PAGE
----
place with others more feasible and less dangerous; altogether the little
diplomatist had no mind for the motley tribes which here surrounded him.
He had passed the temple in which the people of Kaft adored their goddess
Astarte, and the sanctuary of Seth, where they sacrificed to Baal,
without letting himself be disturbed by the dancing devotees or the noise
of cymbals and music which issued from their enclosures. The tents and
slightly-built wooden houses of the dancing girls did not tempt him.
Besides their inhabitants, who in the evening tricked themselves out in
tinsel finery to lure the youth of Thebes into extravagance and folly,
and spent their days in sleeping till sun-down, only the gambling booths
drove a brisk business; and the guard of police had much trouble to
restrain the soldier, who had staked and lost all his prize money, or the
sailor, who thought himself cheated, from such outbreaks of rage and
despair as must end in bloodshed. Drunken men lay in front of the
taverns, and others were doing their utmost, by repeatedly draining their
beakers, to follow their example.

Nothing was yet to be seen of the various musicians, jugglers, fire-
eaters, serpent-charmers, and conjurers, who in the evening displayed
their skill in this part of the town, which at all times had the aspect
of a never ceasing fair. But these delights, which Nemu had passed a
thousand times, had never had any temptation for him. Women and gambling
were not to his taste; that which could be had simply for the taking,
without trouble or exertion, offered no charms to his fancy, he had no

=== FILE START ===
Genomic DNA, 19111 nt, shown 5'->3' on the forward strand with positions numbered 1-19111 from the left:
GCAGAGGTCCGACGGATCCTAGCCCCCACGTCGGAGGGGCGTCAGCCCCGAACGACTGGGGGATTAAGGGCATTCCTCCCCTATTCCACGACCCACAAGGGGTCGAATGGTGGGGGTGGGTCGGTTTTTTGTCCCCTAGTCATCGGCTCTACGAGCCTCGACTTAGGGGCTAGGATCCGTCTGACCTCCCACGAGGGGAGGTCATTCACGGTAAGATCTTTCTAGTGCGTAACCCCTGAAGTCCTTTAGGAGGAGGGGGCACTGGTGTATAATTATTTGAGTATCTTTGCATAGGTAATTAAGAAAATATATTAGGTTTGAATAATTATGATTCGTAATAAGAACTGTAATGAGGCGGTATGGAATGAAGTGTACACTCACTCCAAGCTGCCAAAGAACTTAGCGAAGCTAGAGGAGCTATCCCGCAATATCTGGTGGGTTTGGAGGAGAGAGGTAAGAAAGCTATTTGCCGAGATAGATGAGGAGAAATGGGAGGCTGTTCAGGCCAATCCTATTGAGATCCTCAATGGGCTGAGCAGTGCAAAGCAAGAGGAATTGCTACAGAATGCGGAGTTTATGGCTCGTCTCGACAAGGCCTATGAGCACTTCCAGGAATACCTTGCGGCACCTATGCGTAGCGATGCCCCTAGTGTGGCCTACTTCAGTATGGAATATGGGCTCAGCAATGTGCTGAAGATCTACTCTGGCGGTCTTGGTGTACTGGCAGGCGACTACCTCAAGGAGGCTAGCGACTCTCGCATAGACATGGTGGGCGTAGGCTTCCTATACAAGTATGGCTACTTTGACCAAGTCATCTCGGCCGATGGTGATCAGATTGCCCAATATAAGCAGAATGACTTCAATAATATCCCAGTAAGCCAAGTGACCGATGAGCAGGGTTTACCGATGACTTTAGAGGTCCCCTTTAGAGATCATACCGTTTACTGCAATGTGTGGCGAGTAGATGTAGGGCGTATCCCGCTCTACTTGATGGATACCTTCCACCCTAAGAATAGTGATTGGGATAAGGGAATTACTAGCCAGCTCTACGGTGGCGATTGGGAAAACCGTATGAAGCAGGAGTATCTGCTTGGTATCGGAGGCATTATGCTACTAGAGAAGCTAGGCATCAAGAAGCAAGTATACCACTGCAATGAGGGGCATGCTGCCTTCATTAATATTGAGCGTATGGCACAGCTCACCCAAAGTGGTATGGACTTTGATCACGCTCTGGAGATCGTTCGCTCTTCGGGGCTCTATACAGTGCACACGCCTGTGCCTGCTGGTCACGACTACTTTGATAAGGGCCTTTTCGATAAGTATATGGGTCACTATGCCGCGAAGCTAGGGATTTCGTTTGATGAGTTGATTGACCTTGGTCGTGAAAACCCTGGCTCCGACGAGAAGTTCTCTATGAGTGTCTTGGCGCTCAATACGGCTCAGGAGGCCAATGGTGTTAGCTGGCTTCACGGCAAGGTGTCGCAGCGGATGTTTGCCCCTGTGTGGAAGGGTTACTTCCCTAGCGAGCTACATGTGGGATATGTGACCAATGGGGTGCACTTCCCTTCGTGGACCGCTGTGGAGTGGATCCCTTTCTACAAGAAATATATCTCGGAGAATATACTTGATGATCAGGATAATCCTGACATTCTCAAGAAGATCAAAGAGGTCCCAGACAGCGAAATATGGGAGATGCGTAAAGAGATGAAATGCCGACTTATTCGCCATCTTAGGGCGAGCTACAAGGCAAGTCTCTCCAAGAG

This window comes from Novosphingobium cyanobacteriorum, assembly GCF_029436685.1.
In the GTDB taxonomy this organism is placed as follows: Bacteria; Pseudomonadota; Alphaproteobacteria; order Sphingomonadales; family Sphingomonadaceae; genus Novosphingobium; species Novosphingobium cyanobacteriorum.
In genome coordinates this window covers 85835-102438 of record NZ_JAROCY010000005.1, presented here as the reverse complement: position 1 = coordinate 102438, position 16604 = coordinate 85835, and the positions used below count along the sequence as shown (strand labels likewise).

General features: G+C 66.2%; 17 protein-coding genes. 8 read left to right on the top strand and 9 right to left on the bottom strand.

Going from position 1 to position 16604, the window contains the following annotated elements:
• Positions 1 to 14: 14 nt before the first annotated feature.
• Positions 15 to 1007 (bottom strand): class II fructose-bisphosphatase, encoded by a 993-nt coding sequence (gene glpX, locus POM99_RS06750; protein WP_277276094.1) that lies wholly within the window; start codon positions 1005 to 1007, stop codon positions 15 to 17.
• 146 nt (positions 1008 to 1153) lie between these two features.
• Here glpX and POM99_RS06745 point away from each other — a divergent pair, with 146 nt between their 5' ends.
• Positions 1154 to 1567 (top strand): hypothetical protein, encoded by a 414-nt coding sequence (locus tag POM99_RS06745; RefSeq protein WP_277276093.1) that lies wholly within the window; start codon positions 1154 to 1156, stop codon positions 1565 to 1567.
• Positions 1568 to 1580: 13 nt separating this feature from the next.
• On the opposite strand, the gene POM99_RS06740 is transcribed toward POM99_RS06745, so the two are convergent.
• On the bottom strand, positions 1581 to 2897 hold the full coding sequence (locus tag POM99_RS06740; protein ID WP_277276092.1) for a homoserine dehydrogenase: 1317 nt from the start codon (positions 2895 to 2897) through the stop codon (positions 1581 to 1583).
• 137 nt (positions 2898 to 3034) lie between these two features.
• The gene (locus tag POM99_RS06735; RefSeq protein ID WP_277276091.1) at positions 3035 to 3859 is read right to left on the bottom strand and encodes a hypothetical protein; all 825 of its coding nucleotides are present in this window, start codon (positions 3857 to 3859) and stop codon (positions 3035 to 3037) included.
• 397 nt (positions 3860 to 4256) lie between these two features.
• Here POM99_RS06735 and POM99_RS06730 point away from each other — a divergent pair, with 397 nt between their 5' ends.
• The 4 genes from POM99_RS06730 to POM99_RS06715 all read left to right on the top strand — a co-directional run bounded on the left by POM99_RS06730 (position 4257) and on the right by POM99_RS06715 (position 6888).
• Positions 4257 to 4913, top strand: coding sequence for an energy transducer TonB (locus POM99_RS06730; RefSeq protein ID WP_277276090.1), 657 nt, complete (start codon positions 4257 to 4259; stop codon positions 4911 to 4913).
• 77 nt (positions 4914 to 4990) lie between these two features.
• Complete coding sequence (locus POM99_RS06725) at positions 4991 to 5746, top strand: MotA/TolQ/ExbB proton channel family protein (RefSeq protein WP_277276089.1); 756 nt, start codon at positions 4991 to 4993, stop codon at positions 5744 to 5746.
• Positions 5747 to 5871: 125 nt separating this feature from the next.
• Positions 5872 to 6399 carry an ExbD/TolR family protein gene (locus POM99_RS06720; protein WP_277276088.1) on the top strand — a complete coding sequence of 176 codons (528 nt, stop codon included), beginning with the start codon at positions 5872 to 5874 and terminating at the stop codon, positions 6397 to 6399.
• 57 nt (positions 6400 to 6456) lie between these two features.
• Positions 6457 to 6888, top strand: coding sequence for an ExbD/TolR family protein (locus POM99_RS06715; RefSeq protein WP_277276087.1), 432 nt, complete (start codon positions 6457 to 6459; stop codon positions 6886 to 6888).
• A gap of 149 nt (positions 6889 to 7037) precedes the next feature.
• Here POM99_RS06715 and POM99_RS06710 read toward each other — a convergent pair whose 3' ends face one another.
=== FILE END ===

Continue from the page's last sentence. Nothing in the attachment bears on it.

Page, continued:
fear of the ridicule of the dancing-women, and their associates—indeed,
he occasionally sought them, for he enjoyed a war of words, and he was of
opinion that no one in Thebes could beat him at having the last word.
Other people, indeed, shared this opinion, and not long before Paaker’s
steward had said of Nemu:

“Our tongues are cudgels, but the little one’s is a dagger.”

The destination of the dwarf was a very large and gaudy tent, not in any
way distinguished from a dozen others in its neighborhood. The opening
which led into it was wide, but at present closed by a hanging of coarse

Nemu squeezed himself in between the edge of the tent and the yielding
door, and found himself in an almost circular tent with many angles, and
with its cone-shaped roof supported on a pole by way of a pillar.

Pieces of shabby carpet lay on the dusty soil that was the floor of the
tent, and on these squatted some gaily-clad girls, whom an old woman was
busily engaged in dressing. She painted the finger and toenails of the